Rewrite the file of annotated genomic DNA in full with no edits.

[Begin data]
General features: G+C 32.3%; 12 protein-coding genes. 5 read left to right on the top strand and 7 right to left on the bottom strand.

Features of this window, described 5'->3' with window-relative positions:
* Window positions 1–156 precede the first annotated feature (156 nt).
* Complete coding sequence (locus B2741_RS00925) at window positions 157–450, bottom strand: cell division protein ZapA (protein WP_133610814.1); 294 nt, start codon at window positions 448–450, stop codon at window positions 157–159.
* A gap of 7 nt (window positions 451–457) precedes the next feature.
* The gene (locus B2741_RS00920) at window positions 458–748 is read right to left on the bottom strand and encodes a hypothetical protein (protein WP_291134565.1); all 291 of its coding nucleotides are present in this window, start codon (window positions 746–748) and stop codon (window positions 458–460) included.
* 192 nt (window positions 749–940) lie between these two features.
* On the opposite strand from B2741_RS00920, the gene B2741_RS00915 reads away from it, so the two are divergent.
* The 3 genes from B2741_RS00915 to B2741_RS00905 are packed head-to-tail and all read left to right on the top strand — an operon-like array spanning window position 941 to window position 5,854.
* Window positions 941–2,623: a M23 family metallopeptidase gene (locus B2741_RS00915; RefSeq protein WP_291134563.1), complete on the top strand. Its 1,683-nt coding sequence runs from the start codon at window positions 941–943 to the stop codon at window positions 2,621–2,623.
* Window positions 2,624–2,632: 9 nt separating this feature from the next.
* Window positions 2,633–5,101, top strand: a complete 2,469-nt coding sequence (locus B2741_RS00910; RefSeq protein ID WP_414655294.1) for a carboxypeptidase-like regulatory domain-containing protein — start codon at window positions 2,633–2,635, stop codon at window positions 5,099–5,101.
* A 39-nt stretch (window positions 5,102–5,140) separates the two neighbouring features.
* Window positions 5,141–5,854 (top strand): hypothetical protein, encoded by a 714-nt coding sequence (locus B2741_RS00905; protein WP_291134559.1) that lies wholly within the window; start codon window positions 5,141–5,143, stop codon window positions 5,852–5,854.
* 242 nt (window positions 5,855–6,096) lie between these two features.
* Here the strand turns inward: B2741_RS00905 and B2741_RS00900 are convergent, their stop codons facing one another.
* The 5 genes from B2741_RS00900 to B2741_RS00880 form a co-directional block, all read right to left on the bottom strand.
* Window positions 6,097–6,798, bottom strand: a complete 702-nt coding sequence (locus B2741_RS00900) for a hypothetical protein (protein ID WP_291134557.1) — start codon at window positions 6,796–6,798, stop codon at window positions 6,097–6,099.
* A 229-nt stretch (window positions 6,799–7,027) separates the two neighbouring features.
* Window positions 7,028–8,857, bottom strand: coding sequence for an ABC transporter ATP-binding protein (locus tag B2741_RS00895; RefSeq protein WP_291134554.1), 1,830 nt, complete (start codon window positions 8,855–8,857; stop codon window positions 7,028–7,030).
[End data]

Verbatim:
General features: G+C 32.3%; 12 protein-coding genes. 5 read left to right on the top strand and 7 right to left on the bottom strand.

Features of this window, described 5'->3' with window-relative positions:
* Window positions 1–156 precede the first annotated feature (156 nt).
* Complete coding sequence (locus B2741_RS00925) at window positions 157–450, bottom strand: cell division protein ZapA (protein WP_133610814.1); 294 nt, start codon at window positions 448–450, stop codon at window positions 157–159.
* A gap of 7 nt (window positions 451–457) precedes the next feature.
* The gene (locus B2741_RS00920) at window positions 458–748 is read right to left on the bottom strand and encodes a hypothetical protein (protein WP_291134565.1); all 291 of its coding nucleotides are present in this window, start codon (window positions 746–748) and stop codon (window positions 458–460) included.
* 192 nt (window positions 749–940) lie between these two features.
* On the opposite strand from B2741_RS00920, the gene B2741_RS00915 reads away from it, so the two are divergent.
* The 3 genes from B2741_RS00915 to B2741_RS00905 are packed head-to-tail and all read left to right on the top strand — an operon-like array spanning window position 941 to window position 5,854.
* Window positions 941–2,623: a M23 family metallopeptidase gene (locus B2741_RS00915; RefSeq protein WP_291134563.1), complete on the top strand. Its 1,683-nt coding sequence runs from the start codon at window positions 941–943 to the stop codon at window positions 2,621–2,623.
* Window positions 2,624–2,632: 9 nt separating this feature from the next.
* Window positions 2,633–5,101, top strand: a complete 2,469-nt coding sequence (locus B2741_RS00910; RefSeq protein ID WP_414655294.1) for a carboxypeptidase-like regulatory domain-containing protein — start codon at window positions 2,633–2,635, stop codon at window positions 5,099–5,101.
* A 39-nt stretch (window positions 5,102–5,140) separates the two neighbouring features.
* Window positions 5,141–5,854 (top strand): hypothetical protein, encoded by a 714-nt coding sequence (locus B2741_RS00905; protein WP_291134559.1) that lies wholly within the window; start codon window positions 5,141–5,143, stop codon window positions 5,852–5,854.
* 242 nt (window positions 5,855–6,096) lie between these two features.
* Here the strand turns inward: B2741_RS00905 and B2741_RS00900 are convergent, their stop codons facing one another.
* The 5 genes from B2741_RS00900 to B2741_RS00880 form a co-directional block, all read right to left on the bottom strand.
* Window positions 6,097–6,798, bottom strand: a complete 702-nt coding sequence (locus B2741_RS00900) for a hypothetical protein (protein ID WP_291134557.1) — start codon at window positions 6,796–6,798, stop codon at window positions 6,097–6,099.
* A 229-nt stretch (window positions 6,799–7,027) separates the two neighbouring features.
* Window positions 7,028–8,857, bottom strand: coding sequence for an ABC transporter ATP-binding protein (locus tag B2741_RS00895; RefSeq protein WP_291134554.1), 1,830 nt, complete (start codon window positions 8,855–8,857; stop codon window positions 7,028–7,030).